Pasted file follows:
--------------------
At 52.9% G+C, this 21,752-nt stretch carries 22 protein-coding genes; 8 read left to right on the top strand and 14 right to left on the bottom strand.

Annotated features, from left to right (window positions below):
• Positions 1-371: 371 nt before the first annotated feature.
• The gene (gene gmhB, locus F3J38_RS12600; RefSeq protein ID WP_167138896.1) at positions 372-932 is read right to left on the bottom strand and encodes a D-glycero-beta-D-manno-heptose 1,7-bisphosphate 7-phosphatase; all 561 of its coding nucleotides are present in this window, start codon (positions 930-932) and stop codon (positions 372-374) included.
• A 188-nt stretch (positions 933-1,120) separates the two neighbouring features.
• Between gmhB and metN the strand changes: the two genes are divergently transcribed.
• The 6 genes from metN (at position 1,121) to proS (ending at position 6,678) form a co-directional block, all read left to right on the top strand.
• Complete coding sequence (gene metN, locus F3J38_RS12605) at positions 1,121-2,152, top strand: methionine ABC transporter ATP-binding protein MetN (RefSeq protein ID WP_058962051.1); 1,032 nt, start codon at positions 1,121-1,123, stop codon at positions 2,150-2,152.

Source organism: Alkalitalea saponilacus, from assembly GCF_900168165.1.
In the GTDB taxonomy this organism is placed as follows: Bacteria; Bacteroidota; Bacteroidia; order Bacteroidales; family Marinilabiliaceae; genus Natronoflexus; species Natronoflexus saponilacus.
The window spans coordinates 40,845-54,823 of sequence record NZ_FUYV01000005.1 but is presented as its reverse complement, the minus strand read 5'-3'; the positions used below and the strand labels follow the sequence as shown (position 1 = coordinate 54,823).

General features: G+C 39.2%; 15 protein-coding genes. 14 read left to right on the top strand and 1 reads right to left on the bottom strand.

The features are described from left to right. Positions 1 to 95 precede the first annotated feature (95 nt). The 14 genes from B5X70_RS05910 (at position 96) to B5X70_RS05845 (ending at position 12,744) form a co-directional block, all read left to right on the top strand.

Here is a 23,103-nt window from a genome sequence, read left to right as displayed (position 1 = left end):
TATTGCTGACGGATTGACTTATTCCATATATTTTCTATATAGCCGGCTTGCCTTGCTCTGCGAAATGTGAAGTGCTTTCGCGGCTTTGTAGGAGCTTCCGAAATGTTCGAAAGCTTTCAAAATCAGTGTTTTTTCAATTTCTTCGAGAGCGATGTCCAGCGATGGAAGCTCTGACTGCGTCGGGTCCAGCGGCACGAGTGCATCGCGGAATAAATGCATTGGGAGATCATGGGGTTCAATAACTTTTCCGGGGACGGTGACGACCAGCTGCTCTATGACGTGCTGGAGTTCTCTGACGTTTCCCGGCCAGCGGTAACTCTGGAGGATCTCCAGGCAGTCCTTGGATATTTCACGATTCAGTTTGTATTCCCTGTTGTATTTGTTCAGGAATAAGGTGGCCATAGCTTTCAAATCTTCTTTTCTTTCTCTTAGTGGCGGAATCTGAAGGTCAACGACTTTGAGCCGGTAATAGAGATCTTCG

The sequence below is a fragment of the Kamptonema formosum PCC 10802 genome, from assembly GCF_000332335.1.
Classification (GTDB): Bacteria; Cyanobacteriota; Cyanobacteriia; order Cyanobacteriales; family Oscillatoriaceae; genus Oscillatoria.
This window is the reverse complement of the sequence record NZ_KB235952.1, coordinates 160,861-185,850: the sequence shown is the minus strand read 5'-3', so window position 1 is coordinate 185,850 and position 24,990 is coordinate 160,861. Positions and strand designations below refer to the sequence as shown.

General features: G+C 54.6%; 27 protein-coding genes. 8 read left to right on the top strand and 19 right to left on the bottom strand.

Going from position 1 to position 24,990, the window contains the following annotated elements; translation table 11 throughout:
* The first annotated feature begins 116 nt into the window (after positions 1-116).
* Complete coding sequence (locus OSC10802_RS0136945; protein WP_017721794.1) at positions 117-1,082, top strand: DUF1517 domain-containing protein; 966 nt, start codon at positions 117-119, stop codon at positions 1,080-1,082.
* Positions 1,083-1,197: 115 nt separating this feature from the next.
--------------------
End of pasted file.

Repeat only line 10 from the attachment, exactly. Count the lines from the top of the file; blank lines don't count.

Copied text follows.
In the GTDB taxonomy this organism is placed as follows: Bacteria; Bacteroidota; Bacteroidia; order Bacteroidales; family Marinilabiliaceae; genus Natronoflexus; species Natronoflexus saponilacus.